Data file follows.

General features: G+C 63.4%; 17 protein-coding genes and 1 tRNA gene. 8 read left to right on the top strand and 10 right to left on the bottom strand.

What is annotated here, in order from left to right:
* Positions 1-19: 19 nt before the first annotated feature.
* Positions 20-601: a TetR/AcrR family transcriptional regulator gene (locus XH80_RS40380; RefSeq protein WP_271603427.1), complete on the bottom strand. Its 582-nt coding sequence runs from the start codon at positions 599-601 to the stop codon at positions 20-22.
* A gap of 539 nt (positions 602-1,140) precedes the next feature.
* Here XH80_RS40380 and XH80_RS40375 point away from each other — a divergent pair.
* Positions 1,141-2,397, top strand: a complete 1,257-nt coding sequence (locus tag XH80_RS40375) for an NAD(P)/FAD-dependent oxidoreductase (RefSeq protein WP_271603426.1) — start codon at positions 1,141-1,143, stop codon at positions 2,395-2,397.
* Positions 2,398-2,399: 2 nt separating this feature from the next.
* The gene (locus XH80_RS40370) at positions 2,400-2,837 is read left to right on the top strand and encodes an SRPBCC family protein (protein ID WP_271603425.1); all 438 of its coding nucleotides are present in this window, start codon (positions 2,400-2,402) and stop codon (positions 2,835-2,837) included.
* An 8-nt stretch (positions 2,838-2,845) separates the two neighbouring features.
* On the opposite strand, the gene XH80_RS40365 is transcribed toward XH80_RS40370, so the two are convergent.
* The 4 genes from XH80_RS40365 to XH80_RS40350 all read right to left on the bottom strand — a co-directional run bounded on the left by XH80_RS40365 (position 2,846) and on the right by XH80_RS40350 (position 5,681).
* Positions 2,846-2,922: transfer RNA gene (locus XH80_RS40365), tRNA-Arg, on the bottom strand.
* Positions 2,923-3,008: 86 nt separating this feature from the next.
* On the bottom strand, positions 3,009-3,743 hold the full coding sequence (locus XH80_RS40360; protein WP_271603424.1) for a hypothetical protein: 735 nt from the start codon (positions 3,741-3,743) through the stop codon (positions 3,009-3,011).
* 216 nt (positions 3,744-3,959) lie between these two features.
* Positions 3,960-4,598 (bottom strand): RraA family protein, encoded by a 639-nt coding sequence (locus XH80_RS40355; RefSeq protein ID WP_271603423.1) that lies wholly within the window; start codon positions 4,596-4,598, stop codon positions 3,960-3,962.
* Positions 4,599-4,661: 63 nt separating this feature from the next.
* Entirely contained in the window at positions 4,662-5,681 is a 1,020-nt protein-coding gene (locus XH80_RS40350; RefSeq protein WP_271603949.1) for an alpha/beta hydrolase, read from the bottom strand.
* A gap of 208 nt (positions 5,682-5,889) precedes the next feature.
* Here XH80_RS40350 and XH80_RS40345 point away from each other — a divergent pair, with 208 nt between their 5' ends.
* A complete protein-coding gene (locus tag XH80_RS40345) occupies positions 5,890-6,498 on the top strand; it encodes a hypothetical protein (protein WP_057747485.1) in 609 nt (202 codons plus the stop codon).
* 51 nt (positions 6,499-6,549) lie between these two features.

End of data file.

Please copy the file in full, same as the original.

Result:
General features: G+C 63.4%; 17 protein-coding genes and 1 tRNA gene. 8 read left to right on the top strand and 10 right to left on the bottom strand.

What is annotated here, in order from left to right:
* Positions 1-19: 19 nt before the first annotated feature.
* Positions 20-601: a TetR/AcrR family transcriptional regulator gene (locus XH80_RS40380; RefSeq protein WP_271603427.1), complete on the bottom strand. Its 582-nt coding sequence runs from the start codon at positions 599-601 to the stop codon at positions 20-22.
* A gap of 539 nt (positions 602-1,140) precedes the next feature.
* Here XH80_RS40380 and XH80_RS40375 point away from each other — a divergent pair.
* Positions 1,141-2,397, top strand: a complete 1,257-nt coding sequence (locus tag XH80_RS40375) for an NAD(P)/FAD-dependent oxidoreductase (RefSeq protein WP_271603426.1) — start codon at positions 1,141-1,143, stop codon at positions 2,395-2,397.
* Positions 2,398-2,399: 2 nt separating this feature from the next.
* The gene (locus XH80_RS40370) at positions 2,400-2,837 is read left to right on the top strand and encodes an SRPBCC family protein (protein ID WP_271603425.1); all 438 of its coding nucleotides are present in this window, start codon (positions 2,400-2,402) and stop codon (positions 2,835-2,837) included.
* An 8-nt stretch (positions 2,838-2,845) separates the two neighbouring features.
* On the opposite strand, the gene XH80_RS40365 is transcribed toward XH80_RS40370, so the two are convergent.
* The 4 genes from XH80_RS40365 to XH80_RS40350 all read right to left on the bottom strand — a co-directional run bounded on the left by XH80_RS40365 (position 2,846) and on the right by XH80_RS40350 (position 5,681).
* Positions 2,846-2,922: transfer RNA gene (locus XH80_RS40365), tRNA-Arg, on the bottom strand.
* Positions 2,923-3,008: 86 nt separating this feature from the next.
* On the bottom strand, positions 3,009-3,743 hold the full coding sequence (locus XH80_RS40360; protein WP_271603424.1) for a hypothetical protein: 735 nt from the start codon (positions 3,741-3,743) through the stop codon (positions 3,009-3,011).
* 216 nt (positions 3,744-3,959) lie between these two features.
* Positions 3,960-4,598 (bottom strand): RraA family protein, encoded by a 639-nt coding sequence (locus XH80_RS40355; RefSeq protein ID WP_271603423.1) that lies wholly within the window; start codon positions 4,596-4,598, stop codon positions 3,960-3,962.
* Positions 4,599-4,661: 63 nt separating this feature from the next.
* Entirely contained in the window at positions 4,662-5,681 is a 1,020-nt protein-coding gene (locus XH80_RS40350; RefSeq protein WP_271603949.1) for an alpha/beta hydrolase, read from the bottom strand.
* A gap of 208 nt (positions 5,682-5,889) precedes the next feature.
* Here XH80_RS40350 and XH80_RS40345 point away from each other — a divergent pair, with 208 nt between their 5' ends.
* A complete protein-coding gene (locus tag XH80_RS40345) occupies positions 5,890-6,498 on the top strand; it encodes a hypothetical protein (protein WP_057747485.1) in 609 nt (202 codons plus the stop codon).
* 51 nt (positions 6,499-6,549) lie between these two features.